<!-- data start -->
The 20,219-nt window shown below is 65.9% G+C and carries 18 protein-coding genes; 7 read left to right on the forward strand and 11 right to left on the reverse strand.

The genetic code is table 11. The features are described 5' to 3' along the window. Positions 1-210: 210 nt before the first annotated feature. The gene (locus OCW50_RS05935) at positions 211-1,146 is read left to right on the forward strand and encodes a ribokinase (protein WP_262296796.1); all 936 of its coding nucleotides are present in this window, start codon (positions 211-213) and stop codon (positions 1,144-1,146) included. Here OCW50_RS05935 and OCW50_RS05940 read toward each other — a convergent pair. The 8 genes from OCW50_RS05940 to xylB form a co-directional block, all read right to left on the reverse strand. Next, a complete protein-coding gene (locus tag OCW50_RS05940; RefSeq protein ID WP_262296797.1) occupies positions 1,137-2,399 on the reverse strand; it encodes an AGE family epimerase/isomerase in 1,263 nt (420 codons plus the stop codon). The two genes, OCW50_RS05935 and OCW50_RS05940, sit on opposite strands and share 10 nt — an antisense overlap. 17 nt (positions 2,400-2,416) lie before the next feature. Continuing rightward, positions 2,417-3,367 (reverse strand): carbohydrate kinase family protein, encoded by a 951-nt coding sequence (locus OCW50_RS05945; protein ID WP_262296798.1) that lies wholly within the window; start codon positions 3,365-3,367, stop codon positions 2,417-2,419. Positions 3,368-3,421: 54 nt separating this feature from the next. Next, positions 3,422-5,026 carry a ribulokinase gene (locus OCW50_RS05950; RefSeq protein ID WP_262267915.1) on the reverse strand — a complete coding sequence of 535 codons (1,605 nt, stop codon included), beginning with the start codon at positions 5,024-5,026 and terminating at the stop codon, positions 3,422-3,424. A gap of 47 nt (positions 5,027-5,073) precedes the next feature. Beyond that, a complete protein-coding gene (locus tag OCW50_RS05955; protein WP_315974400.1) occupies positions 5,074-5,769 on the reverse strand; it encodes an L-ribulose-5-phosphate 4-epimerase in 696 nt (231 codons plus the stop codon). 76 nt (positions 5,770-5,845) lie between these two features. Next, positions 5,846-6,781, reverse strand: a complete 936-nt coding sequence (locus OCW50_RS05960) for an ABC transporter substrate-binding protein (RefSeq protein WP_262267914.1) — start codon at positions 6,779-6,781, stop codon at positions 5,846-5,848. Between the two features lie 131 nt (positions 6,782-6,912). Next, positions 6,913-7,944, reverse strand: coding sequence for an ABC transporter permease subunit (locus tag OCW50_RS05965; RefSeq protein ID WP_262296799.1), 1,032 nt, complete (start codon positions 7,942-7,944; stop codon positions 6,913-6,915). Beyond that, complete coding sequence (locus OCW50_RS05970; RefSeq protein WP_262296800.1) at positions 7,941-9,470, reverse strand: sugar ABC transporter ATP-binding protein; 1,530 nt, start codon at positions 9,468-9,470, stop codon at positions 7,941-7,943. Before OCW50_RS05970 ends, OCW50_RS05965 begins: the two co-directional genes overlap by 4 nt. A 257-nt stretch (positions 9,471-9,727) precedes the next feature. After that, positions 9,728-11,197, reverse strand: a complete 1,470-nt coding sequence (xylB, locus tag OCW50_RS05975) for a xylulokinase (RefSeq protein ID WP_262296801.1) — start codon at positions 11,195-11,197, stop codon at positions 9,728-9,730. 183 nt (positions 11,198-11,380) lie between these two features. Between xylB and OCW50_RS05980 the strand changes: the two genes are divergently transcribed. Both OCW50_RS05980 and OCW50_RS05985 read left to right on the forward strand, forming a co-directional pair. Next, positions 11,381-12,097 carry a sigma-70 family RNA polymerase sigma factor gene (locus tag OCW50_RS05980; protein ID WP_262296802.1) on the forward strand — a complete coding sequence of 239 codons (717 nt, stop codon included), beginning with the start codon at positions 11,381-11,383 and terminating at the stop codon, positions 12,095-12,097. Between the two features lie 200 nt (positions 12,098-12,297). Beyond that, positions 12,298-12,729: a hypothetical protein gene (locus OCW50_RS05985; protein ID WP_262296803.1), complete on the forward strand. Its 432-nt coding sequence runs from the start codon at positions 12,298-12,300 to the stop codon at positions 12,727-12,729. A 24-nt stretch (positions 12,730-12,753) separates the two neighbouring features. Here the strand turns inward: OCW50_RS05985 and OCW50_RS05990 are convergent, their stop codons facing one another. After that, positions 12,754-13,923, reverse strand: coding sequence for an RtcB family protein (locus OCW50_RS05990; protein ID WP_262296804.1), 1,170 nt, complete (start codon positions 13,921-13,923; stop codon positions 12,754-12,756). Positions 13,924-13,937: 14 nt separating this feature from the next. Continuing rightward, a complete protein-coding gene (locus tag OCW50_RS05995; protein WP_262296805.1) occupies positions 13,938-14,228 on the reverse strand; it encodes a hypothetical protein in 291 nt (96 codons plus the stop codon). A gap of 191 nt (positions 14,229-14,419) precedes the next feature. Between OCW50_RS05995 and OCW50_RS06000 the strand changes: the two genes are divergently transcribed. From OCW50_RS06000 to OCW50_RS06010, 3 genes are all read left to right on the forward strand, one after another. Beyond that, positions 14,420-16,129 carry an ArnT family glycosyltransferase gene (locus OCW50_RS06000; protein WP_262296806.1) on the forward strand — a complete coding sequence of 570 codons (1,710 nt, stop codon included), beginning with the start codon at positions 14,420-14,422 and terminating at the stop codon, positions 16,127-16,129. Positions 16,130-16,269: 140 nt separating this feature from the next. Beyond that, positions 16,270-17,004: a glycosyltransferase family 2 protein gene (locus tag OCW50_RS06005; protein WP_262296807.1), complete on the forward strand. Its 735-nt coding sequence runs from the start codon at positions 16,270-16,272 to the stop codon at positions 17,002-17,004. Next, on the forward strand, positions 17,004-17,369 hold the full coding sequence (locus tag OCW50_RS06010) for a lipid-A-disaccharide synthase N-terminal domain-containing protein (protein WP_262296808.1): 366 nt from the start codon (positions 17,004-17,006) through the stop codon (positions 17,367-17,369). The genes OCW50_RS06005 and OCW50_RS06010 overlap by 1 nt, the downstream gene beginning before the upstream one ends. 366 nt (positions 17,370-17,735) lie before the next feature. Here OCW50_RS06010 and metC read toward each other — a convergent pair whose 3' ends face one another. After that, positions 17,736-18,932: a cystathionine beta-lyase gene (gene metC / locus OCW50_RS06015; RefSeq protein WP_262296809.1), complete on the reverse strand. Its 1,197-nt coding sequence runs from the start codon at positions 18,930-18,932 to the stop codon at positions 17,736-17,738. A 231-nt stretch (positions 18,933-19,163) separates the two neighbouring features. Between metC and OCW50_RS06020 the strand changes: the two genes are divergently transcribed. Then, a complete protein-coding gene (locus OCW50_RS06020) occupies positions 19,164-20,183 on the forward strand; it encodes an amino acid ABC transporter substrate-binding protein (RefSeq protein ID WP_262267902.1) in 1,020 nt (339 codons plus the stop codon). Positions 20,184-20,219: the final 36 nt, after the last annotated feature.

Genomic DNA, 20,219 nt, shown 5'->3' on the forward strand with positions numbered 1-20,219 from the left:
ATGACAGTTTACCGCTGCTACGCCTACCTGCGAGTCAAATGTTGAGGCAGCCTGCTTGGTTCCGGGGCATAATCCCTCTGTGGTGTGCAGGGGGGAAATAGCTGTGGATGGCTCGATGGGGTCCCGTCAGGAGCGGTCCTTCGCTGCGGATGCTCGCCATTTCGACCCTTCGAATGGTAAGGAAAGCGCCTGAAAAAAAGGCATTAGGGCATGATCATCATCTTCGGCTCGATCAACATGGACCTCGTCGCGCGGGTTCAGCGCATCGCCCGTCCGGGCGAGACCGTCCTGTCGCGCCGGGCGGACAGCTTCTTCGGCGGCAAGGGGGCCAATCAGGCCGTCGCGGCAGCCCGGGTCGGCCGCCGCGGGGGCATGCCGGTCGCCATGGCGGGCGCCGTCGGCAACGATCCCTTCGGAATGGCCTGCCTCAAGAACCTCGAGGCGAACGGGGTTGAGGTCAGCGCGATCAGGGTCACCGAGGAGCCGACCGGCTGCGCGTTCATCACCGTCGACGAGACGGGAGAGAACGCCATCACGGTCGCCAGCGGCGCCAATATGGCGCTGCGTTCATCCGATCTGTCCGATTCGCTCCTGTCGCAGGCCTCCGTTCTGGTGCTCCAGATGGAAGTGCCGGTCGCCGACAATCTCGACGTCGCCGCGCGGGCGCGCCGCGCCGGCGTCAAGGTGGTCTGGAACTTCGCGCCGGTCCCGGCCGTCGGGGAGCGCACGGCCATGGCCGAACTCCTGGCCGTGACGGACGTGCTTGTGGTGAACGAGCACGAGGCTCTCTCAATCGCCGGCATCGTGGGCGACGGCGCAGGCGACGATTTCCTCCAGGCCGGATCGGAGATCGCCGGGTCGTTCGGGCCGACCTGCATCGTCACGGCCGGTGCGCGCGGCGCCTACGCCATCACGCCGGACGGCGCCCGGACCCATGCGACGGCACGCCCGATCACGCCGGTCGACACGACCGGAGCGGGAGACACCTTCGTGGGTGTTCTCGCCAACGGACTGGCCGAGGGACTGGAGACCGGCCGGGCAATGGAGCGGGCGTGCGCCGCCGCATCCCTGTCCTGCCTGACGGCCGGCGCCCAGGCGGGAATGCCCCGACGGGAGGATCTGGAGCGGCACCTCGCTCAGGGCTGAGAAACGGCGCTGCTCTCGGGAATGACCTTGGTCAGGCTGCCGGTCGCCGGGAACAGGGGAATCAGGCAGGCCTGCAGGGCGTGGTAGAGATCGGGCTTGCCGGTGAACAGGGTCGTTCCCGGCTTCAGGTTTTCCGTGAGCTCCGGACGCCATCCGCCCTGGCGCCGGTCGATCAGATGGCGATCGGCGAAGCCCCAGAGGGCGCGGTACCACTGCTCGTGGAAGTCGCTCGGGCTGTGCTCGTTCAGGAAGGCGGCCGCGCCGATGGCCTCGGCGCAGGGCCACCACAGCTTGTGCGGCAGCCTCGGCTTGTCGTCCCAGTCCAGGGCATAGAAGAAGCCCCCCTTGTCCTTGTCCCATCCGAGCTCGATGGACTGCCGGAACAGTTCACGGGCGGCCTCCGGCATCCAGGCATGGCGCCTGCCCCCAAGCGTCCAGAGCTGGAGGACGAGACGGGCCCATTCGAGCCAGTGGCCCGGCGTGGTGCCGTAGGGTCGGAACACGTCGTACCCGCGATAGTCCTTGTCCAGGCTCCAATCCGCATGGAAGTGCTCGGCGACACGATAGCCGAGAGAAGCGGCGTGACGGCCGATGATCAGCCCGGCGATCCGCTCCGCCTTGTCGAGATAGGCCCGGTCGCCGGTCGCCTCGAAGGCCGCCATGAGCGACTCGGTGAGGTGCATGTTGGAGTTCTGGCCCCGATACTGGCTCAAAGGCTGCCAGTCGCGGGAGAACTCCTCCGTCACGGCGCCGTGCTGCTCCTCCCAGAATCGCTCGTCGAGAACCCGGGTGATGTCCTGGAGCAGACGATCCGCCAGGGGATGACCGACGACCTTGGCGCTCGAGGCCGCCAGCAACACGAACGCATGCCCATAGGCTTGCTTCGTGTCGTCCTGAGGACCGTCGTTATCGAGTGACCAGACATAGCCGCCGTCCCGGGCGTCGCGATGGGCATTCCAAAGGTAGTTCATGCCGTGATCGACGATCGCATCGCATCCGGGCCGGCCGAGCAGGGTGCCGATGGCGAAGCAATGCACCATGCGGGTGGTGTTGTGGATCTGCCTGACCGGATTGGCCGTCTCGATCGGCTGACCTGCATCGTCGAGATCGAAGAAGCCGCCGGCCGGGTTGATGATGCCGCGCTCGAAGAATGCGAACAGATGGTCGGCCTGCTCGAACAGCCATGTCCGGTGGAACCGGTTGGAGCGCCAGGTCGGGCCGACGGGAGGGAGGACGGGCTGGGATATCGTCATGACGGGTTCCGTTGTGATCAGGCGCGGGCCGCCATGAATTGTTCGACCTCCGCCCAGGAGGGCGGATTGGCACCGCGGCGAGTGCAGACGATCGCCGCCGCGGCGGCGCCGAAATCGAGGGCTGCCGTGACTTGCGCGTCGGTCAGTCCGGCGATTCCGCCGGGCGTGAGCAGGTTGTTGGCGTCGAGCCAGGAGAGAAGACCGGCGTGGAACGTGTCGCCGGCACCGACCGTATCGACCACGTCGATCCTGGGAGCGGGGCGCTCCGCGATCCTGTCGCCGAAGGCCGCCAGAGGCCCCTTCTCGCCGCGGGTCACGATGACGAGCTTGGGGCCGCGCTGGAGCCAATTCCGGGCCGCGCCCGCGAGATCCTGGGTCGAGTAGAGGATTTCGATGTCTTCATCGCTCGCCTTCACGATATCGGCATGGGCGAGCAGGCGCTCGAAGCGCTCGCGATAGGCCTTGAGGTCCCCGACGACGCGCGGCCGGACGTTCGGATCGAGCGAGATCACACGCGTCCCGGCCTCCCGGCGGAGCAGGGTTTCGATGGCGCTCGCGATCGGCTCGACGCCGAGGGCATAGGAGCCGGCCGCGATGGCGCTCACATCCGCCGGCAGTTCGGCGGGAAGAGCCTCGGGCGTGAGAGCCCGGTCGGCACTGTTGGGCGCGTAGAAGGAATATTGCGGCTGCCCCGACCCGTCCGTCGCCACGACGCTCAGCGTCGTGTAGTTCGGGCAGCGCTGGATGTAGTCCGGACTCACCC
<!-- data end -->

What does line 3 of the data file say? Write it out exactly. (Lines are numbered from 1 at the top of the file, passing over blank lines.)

Genomic DNA, 20,219 nt, shown 5'->3' on the forward strand with positions numbered 1-20,219 from the left: